White House: Obama, Merkel discuss NSA surveillance of Merkel

Oct. 23, 2013 at 3:07 PM
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BERLIN, Oct. 23 (UPI) -- The White House said Wednesday President Barack Obama and German Chancellor Angela Merkel discussed reports the United States monitored Merkel's communications.

"The president assured the chancellor that the United States is not monitoring and will not monitor the communications of Chancellor Merkel," the White House said in a readout of the phone call.

Merkel spokesman Steffen Seibert said Merkel told Obama surveillance of her communications, reported by the German publication Der Spiegel, would be "completely unacceptable."

"This would be a serious breach of trust," Seibert said Merkel told Obama. "Such practices should be stopped immediately."

Der Spiegel reported the surveillance, based on a review by the Federal Intelligence Service and the Federal Office for Security in Information Technology.

Seibert said Merkel told Obama Germany expects U.S. authorities will brief Germany "about the possible overall scope of such monitoring practices against Germany."

"As a close ally of the United States of America, the federal government expects for the future a clear contractual basis on the activities of the services and their cooperation," he said.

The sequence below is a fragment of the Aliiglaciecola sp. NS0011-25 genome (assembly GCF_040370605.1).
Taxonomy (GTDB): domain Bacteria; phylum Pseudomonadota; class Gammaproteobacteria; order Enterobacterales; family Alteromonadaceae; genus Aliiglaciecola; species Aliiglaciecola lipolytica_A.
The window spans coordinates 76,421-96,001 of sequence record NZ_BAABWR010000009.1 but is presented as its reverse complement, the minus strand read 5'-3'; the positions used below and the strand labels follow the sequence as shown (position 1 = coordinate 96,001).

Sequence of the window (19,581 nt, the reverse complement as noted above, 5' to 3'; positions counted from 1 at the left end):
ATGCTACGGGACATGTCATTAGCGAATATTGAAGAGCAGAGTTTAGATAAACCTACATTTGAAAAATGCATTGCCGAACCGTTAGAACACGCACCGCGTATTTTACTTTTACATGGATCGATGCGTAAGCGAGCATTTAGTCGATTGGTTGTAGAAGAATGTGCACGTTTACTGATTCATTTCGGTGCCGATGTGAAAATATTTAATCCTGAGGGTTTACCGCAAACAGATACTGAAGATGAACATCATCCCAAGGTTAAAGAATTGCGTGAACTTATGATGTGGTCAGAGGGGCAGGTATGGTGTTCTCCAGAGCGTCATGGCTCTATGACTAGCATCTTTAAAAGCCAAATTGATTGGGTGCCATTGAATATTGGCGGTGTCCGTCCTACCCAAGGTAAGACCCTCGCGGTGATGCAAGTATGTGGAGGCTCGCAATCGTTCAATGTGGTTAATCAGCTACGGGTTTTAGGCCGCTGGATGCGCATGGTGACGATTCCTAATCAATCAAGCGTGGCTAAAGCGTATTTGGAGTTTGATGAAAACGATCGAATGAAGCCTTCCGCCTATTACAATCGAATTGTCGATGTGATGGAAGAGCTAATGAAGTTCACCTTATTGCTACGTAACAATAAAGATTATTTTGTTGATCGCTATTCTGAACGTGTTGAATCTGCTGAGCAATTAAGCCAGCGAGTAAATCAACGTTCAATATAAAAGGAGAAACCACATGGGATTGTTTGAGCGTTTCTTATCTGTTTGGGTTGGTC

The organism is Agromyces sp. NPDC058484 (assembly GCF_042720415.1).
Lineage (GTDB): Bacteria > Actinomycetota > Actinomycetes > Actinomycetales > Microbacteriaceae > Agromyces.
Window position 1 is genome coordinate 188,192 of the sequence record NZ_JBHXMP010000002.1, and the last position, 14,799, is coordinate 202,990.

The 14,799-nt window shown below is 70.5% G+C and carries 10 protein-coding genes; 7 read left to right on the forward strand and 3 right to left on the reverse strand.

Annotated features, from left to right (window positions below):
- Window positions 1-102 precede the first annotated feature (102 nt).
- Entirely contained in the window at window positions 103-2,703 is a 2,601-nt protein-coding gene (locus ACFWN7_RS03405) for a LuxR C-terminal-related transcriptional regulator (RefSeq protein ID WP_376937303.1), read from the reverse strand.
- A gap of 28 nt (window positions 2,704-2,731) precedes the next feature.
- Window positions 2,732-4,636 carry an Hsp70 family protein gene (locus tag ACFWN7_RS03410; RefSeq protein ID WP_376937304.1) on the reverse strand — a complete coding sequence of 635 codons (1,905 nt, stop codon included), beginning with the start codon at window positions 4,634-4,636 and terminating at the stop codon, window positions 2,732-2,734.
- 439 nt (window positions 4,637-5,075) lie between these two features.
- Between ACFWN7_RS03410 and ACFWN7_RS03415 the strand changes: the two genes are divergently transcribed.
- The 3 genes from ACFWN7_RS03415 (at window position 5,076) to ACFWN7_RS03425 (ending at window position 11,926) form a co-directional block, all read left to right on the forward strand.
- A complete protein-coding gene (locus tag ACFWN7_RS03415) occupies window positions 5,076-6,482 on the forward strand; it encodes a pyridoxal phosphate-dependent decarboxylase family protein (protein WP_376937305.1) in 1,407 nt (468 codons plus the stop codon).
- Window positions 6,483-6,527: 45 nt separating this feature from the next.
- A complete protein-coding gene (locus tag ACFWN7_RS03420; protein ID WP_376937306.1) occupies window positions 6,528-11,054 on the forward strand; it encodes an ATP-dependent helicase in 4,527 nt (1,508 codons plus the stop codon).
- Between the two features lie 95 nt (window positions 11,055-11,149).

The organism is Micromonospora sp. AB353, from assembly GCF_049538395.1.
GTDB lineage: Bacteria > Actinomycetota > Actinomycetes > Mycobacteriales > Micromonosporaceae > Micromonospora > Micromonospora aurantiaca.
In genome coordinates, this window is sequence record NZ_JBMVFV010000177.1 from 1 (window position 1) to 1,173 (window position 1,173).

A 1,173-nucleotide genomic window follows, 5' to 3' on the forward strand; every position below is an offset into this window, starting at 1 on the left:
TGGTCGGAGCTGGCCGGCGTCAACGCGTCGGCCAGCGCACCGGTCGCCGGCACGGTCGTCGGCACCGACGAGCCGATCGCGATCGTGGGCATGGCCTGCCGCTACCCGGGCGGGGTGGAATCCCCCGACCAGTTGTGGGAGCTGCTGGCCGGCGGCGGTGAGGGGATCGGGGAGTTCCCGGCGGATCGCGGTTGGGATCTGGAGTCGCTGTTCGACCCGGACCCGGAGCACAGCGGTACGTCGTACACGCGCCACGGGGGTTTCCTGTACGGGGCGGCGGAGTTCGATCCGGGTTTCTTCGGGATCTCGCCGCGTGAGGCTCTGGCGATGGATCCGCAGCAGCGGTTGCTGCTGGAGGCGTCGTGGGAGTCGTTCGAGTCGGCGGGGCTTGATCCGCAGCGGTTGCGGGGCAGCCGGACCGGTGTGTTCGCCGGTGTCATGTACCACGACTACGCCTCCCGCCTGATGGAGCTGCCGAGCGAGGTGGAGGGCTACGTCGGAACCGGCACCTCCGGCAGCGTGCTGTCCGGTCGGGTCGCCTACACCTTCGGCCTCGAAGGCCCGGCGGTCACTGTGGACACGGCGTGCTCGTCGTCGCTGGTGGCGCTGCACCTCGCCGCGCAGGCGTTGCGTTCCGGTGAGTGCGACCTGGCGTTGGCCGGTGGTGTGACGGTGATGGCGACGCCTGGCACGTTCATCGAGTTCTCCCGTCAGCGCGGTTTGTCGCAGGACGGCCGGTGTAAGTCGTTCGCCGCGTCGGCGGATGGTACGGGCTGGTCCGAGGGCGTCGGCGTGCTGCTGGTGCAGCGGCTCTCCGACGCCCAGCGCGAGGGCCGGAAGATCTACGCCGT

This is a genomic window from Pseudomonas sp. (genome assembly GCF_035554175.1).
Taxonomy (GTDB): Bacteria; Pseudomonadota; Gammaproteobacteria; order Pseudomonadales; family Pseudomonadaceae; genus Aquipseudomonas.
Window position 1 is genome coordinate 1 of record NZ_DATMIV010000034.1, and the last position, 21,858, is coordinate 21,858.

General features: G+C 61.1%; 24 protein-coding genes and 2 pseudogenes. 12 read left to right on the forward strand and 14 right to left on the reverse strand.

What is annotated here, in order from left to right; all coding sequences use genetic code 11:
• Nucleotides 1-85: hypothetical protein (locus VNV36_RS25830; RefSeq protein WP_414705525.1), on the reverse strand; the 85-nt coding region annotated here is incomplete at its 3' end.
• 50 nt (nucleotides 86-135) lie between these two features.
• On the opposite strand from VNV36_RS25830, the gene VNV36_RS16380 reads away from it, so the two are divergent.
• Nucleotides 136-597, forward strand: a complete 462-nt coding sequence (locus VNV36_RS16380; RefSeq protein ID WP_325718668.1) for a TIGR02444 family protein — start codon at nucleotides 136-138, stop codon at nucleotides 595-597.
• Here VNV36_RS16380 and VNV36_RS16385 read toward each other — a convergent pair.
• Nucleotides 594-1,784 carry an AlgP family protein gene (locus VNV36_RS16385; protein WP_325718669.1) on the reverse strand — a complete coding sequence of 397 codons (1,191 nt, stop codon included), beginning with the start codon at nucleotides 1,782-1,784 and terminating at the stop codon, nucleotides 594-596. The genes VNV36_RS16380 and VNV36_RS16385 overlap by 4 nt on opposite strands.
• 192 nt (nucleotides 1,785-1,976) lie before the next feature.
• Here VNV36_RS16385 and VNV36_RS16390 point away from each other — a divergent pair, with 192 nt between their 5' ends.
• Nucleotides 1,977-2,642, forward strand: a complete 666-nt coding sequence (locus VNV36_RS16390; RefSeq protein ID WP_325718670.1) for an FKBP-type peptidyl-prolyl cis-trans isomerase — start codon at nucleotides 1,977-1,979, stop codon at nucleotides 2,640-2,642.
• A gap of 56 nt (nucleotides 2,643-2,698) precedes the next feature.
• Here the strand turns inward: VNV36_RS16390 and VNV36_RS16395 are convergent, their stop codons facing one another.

"The United States greatly values our close cooperation with Germany on a broad range of shared security challenges," the White House statement said. "As the president has said, the United States is reviewing the way that we gather intelligence to ensure that we properly balance the security concerns of our citizens and allies with the privacy concerns that all people share."

The White House said Obama and Merkel "agreed to intensify further the cooperation between our intelligence services with the goal of protecting the security of both countries and of our partners, as well as protecting the privacy of our citizens."

A U.S. National Security Council spokeswoman told Der Spiegel Obama assured Merkel "the United States does not monitor" her communications, but the publication noted the U.S. spokeswoman did not say whether the denial applies to possible past surveillance.

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